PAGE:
Abraham Lincoln is believed to have used the opera glasses to get a better view of the stage at Ford's Theatre on the night he was assassinated. A French Quarter antique gallery's asking price for them is $795,000.
NEW ORLEANS (AP) — It’s not the gilt-detailed craftsmanship or the age of the small, brass, black-enameled binoculars that might fetch a French Quarter antique gallery’s asking price of $795,000. It’s their history: Abraham Lincoln is believed to have used them to get a better view of the stage at Ford’s Theatre on the night he was assassinated.
M.S. Rau Antiques recently acquired the binoculars, known as opera glasses, from a seller who has remained anonymous. Previous owners have included the Forbes family of publishing fame — the magazine reportedly paid $24,000 for them in 1979. Others include generations of descendants of Capt. James McCamly, a military officer believed to have picked the opera glasses up from the street after they fell from Lincoln’s near-lifeless body (it’s unclear if they were in the president’s hands or entangled in his clothing) as he was carried out of the theater on the night of April 14, 1865.
“We deal in history and we deal in great pieces and this is one of the most exciting pieces we’ve ever owned,” Bill Rau, the third-generation owner of the century-old family business on Royal Street, said Thursday.
Rau said he had been contacted roughly two weeks earlier by the previous owner, who said he had paid $424,000 for the opera glasses at Christies’ auction house in 2002. He was interested in selling. “He’s now in his 80s and he’s suffered some health issues and that’s why he called us,” Rau said.
The story behind the artifact: After Lincoln was shot, McCamly was among those helping move the mortally wounded president from the theater to a building across the street. Something fell from Lincoln’s body and McCamly picked it up.
He found the binoculars in his pocket the next day. It’s unclear whether he tried to return them amid the turmoil following the president’s death. They were handed down within the family from generation to generation.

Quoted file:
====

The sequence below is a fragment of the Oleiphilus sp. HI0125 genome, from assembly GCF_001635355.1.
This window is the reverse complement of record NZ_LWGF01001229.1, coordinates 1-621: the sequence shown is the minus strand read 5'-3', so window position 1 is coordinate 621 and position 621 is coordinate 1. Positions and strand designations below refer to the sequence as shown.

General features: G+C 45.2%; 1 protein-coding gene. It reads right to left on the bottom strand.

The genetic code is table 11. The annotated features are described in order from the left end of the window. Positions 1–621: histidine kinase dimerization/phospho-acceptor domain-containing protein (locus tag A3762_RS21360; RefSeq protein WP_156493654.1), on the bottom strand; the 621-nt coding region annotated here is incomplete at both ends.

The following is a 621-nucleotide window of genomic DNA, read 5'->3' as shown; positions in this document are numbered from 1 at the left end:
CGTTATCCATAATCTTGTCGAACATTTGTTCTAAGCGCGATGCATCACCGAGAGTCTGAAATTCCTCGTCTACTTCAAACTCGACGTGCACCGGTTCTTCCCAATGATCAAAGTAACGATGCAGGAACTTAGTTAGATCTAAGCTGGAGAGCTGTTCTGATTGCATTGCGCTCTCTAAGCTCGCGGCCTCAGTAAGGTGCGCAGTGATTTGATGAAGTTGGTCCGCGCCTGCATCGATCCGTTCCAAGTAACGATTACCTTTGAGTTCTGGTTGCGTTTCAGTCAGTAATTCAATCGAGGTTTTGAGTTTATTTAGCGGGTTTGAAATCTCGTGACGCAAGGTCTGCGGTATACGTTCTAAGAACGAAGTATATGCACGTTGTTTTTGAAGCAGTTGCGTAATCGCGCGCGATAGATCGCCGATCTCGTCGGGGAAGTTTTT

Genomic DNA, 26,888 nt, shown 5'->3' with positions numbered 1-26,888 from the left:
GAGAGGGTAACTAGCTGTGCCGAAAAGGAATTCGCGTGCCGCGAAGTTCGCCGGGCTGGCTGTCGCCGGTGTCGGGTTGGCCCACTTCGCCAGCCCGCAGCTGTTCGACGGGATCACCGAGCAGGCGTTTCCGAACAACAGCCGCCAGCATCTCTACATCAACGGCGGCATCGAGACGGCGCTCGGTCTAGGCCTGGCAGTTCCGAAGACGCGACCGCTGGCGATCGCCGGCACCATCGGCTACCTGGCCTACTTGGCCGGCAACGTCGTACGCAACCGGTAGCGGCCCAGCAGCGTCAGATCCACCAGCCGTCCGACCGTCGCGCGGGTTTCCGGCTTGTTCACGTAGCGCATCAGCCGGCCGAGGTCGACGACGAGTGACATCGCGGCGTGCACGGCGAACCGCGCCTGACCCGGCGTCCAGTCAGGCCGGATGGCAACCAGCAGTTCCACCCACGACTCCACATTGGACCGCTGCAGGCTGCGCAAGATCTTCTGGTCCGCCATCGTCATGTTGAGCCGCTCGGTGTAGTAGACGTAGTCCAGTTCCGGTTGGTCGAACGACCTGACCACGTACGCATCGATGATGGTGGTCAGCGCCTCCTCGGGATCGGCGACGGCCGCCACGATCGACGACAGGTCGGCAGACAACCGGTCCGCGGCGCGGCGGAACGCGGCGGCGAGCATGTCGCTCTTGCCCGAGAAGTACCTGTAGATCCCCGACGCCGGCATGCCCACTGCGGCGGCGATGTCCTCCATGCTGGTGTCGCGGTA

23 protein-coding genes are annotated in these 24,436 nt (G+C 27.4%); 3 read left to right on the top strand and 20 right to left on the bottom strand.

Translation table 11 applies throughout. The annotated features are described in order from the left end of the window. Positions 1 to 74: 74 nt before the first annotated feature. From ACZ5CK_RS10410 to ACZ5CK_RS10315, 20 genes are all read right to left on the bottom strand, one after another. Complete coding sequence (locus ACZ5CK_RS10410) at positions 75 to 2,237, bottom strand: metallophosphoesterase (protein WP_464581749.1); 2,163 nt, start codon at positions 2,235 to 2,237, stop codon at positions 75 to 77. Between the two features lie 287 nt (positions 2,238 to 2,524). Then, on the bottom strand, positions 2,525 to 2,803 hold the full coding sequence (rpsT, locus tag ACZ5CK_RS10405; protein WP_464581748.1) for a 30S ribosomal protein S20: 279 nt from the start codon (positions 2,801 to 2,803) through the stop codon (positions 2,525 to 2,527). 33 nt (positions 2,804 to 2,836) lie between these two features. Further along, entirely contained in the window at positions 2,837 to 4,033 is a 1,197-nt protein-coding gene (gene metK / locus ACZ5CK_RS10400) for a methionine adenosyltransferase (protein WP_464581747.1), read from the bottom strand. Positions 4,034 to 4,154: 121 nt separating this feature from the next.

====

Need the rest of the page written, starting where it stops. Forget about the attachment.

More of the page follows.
Documents attesting to their authenticity include a 1968 letter from a National Park Service chief curator to McCamly’s great-great-grandson, who was seeking to verify family lore. It said the opera glasses “precisely fit” a case picked up in Lincoln’s box the night he was shot.
There have been skeptics. Another park service curator told The Washington Post in 2011 that she doubted the opera glasses would still have been on Lincoln’s person as he was carried across the street and that the case in which they fit may have been Mary Todd Lincoln’s.
But past buyers have been convinced of the artifact’s authenticity, as is Rau, who pointed to a tiny dent in one eyepiece as evidence lending credibility to the McCamly family story. (The Christie’s website description of the glasses notes a small crack in one lens “as if dropped.”)
“Certainly, our belief, and the market’s belief, from what they’ve sold for in the past, is that they are the real thing,” Rau said.
Stored under a glass display dome, the binoculars are currently on the second floor of the Rau gallery near a Lincoln portrait. Rau says they will be sold to whoever comes up with the sale price, but he adds that his hope is that they go to a collector or museum who will put them on public view. “They are,” he says, “a pivotal piece of American history.”